Nigerian leader meets with 82 freed girls

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In this photo released by the Nigeria State House, Chibok school girls recently freed from Nigeria Extremist captivity wait to meet with Nigeria's President, Muhammadu Buhari, at the Presidential palace in.

UNICEF acting representative, Nigeria, Pernille Ironside said it was heartening to know that the girls would be returning to their families, who have been waiting for this day.

Human rights groups have criticized the decision to keep the girls in custody in Abuja, about 560 miles from Chibok.

The Bring Back Our Girls campaign said Sunday it was happy that Nigeria's government had committed to rescuing the 113 remaining schoolgirls, and it urged the president to "earnestly pursue" the release of everyone held by Boko Haram. The official spoke on condition of anonymity because he was not authorized to talk to reporters. A military source said three Boko Haram commanders had been freed in an exchange, but declined to give further details.

President Muhammadu Buhari will travel to London on Sunday night (tonight) for "medical follow-up,"his spokesperson has said".

On Monday, the young women met with Health Minister Isaac Folorunso Adewole. The insurgency has claimed the lives of 20,000 people and driven 2.6 million from their homes.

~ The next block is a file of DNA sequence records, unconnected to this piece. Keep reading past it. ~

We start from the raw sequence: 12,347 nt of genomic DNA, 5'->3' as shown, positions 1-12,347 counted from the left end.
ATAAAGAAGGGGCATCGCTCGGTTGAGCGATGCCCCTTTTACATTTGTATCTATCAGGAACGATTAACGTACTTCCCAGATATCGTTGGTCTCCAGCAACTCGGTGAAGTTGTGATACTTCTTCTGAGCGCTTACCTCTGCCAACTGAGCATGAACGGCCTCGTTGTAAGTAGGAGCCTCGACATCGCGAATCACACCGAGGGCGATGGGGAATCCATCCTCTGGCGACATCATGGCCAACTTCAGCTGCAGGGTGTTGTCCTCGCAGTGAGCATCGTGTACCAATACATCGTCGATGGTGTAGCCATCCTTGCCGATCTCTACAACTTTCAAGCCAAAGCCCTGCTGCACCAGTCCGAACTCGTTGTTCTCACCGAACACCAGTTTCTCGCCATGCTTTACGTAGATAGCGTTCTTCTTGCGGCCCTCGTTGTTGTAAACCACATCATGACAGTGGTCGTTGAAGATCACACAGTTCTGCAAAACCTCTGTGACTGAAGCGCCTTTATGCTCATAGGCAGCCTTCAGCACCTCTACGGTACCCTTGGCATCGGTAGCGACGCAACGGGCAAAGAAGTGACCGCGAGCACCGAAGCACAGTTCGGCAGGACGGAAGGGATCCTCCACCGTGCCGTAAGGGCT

"As Boko Haram has seized thousands of captives in less than a decade, more attention should be paid to victims of less-publicised mass abductions by the extremist group", concluded the paper.

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Cummings was referring to both Saturday's release and a first group of 21 hostages who were set free in October 2016. Now they will be able to verify if they should make the journey.

He commended the security agencies, the Red Cross, local authorities, local and foreign NGOs and all those, who contributed in one way or another to secure the release of the girls.

President Buhari said the girls' freedom was "a pleasant second anniversary gift to the people of Nigeria". Others did not want to come home either because they'd been radicalized by their captors.

"The UN verified the use of 90 children for suicide bombings in Nigeria, Cameroon, #Chad and Niger, the majority of whom were girls".

Some parents did not live long enough to see their daughters released, underscoring the tragedy of the saga.

"No human being should go through this kind of ordeal".

The BringBackOurGirls (BBOG) group commended the Federal Government and all other partners in the rescue of the 82 of the remaining 195 abducted girls.